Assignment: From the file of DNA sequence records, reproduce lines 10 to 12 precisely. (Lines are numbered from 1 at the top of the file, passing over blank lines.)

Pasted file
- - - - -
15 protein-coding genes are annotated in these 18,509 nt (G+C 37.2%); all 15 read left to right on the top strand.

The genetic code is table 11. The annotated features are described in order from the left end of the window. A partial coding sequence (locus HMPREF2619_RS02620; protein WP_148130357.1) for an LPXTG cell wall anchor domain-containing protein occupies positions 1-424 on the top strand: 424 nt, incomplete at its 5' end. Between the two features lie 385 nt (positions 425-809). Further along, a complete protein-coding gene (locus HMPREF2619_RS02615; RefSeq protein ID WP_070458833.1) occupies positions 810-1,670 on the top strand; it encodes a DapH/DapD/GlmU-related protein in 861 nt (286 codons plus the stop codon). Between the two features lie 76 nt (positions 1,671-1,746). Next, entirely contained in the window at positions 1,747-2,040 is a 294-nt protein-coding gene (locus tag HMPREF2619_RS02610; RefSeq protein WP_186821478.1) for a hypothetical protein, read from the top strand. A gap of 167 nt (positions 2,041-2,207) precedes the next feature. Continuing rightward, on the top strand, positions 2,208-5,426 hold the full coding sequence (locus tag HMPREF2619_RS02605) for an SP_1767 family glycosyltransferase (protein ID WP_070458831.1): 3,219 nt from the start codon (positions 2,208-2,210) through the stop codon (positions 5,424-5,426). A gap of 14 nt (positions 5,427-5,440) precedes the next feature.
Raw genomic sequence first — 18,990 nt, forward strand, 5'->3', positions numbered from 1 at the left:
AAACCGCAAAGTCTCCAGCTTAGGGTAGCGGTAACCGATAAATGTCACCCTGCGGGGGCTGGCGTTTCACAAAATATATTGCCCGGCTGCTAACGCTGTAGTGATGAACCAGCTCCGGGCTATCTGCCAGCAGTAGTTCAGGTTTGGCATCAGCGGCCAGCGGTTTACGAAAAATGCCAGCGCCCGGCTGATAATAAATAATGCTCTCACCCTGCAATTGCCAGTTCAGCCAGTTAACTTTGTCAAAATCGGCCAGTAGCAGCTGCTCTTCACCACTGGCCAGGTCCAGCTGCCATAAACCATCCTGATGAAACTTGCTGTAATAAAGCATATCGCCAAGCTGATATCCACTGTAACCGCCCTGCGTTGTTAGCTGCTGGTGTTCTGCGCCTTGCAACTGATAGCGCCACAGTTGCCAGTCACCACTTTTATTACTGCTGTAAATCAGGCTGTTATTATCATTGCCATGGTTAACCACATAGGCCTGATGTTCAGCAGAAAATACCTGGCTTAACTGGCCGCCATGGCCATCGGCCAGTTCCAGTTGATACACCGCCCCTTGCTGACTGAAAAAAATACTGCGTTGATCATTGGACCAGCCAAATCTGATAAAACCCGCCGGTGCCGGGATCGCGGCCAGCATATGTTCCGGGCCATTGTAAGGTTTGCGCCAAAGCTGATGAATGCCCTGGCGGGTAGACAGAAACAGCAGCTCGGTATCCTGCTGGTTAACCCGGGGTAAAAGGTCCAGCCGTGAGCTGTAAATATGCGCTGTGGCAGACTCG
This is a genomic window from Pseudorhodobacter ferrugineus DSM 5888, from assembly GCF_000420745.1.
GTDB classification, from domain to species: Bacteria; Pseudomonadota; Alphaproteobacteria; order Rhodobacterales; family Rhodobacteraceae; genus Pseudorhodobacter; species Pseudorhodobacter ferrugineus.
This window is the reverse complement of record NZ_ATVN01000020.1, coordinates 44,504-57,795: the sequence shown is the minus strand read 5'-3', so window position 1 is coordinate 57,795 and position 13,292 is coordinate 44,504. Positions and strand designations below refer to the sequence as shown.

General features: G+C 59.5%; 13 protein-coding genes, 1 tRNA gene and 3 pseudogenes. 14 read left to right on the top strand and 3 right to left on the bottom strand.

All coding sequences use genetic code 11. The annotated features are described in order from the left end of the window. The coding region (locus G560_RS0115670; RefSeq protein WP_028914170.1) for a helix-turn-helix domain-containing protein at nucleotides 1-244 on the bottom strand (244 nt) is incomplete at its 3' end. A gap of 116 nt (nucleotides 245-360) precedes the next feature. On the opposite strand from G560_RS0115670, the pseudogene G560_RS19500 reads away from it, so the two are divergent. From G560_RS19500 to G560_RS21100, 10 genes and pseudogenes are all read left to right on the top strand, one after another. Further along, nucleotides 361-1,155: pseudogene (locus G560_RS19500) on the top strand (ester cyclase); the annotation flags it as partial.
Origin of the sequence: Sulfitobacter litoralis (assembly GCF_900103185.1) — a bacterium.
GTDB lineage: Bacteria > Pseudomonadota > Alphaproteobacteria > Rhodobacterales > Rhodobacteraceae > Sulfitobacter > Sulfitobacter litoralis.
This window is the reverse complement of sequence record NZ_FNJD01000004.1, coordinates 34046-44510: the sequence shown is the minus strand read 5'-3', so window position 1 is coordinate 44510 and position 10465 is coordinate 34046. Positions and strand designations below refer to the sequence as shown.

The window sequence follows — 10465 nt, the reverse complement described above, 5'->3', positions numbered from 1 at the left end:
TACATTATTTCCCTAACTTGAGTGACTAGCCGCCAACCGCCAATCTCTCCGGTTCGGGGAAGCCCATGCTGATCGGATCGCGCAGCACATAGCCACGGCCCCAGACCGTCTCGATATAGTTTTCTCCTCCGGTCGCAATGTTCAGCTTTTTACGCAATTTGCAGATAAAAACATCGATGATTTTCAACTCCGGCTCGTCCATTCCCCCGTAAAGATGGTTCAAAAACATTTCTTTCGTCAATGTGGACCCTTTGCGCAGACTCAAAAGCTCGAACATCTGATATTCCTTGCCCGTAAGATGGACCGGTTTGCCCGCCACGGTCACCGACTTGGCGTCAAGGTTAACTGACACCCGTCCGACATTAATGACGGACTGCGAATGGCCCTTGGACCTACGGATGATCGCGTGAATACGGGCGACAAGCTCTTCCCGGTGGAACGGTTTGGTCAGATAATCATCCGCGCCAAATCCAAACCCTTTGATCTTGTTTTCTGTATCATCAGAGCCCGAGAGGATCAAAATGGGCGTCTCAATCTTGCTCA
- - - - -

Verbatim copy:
Origin of the sequence: Sulfitobacter litoralis (assembly GCF_900103185.1) — a bacterium.
GTDB lineage: Bacteria > Pseudomonadota > Alphaproteobacteria > Rhodobacterales > Rhodobacteraceae > Sulfitobacter > Sulfitobacter litoralis.
This window is the reverse complement of sequence record NZ_FNJD01000004.1, coordinates 34046-44510: the sequence shown is the minus strand read 5'-3', so window position 1 is coordinate 44510 and position 10465 is coordinate 34046. Positions and strand designations below refer to the sequence as shown.